Alexander Stephens, Future Confederate Vice President, Rants Against Congress Refunding Andrew Jackson’s War of 1812 Fine
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“Today is the ‘memorable 8th’ and the Party in Power chose this as the day to pass in the House the Bill to refund to Genl Jackson the fine imposed on him at New Orleans. I tried hard to get the floor to make a speech upon an amendment I had proposed – which was to pay the amount of the fine without reFlection [?] upon the judge – but the Locos would not let me. They ‘gagged’ all discussion and I was not permitted to say anything on my amendment. A more outrageous proceeding I hardly ever witnessed. I was the more anxious to make a speech…misstated by the Globe reporter.” ALEXANDER STEPHENS.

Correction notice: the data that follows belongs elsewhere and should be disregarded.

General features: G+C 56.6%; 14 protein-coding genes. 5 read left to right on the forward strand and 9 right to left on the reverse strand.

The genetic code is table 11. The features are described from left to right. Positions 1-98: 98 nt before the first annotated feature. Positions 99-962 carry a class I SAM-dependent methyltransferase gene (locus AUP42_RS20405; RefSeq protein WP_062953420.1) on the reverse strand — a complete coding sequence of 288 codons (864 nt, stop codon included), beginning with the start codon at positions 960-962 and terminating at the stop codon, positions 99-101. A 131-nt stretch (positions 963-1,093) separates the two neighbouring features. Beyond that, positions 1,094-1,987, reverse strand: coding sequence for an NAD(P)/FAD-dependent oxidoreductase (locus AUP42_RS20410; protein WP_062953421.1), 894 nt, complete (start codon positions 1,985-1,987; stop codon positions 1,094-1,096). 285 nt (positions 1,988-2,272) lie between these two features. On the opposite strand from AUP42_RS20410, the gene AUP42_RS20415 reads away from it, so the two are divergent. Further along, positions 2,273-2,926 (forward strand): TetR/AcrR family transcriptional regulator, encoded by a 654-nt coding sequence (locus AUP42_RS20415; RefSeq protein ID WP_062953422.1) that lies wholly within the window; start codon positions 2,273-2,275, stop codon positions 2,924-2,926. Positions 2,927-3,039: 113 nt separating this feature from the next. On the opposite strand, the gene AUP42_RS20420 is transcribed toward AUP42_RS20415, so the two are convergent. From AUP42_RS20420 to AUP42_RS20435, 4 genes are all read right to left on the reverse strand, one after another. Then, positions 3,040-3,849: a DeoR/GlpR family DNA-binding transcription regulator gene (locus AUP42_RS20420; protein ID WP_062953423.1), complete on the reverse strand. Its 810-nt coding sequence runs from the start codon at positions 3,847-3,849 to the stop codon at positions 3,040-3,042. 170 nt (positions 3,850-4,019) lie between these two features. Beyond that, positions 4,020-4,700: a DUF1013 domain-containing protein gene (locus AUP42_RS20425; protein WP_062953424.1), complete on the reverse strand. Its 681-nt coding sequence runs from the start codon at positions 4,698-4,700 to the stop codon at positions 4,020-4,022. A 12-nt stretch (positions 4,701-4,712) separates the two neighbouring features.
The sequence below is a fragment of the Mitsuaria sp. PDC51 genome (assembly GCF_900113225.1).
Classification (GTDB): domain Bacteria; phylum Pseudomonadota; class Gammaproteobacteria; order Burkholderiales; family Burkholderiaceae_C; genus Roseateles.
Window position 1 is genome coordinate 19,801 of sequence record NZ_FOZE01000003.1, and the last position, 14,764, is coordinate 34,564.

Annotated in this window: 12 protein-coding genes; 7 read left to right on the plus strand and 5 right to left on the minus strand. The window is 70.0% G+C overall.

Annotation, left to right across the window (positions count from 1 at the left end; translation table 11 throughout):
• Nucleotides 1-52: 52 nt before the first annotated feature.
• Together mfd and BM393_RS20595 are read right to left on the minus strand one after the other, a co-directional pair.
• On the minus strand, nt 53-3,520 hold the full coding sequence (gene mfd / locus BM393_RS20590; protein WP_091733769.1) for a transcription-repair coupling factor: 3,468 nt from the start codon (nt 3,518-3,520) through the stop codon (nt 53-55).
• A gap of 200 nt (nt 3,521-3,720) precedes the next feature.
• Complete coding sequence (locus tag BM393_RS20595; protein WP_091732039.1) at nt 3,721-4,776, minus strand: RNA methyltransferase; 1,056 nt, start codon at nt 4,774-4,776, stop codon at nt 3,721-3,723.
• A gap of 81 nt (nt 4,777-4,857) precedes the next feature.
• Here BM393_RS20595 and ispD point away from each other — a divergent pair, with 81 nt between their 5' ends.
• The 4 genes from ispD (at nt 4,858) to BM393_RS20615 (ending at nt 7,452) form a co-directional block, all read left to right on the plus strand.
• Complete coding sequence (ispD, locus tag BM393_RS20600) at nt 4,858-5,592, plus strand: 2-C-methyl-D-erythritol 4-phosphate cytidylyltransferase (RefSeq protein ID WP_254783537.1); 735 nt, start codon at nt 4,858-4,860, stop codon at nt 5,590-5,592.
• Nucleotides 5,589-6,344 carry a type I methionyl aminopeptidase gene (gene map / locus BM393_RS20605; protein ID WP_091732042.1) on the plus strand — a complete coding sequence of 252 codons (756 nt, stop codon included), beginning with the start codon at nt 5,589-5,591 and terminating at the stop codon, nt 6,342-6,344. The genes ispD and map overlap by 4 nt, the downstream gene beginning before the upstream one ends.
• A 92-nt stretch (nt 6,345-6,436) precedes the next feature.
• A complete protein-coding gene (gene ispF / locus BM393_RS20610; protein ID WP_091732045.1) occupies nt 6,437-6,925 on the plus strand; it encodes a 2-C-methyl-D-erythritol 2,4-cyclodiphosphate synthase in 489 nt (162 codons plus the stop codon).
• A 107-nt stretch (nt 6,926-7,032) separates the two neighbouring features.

Autograph Letter Signed by Alexander H. Stephens, January 8, 1844. With integral address leaf franked “Free A.H. Stephens MC.” 3 pp., 8 x 10 in.
Andrew Jackson had been fined $1,000 for detaining a federal judge and unconstitutionally imposing martial law in New Orleans immediately following his famous victory over the British on January 8, 1815. Jackson called on his allies in Congress in 1842 to pass a bill refunding the fine. His enemies within The Whig party, which controlled both the House and Senate, flatly rejected the proposal. But Democrats, looking for a rallying cry in an election year, successfully seized upon the issue and used Jackson’s status as a war hero to take back the House in the next election. On the date of this letter – the twenty-fifth anniversary of the Battle of New Orleans – Democrats passed a bill providing for the refund by a landslide.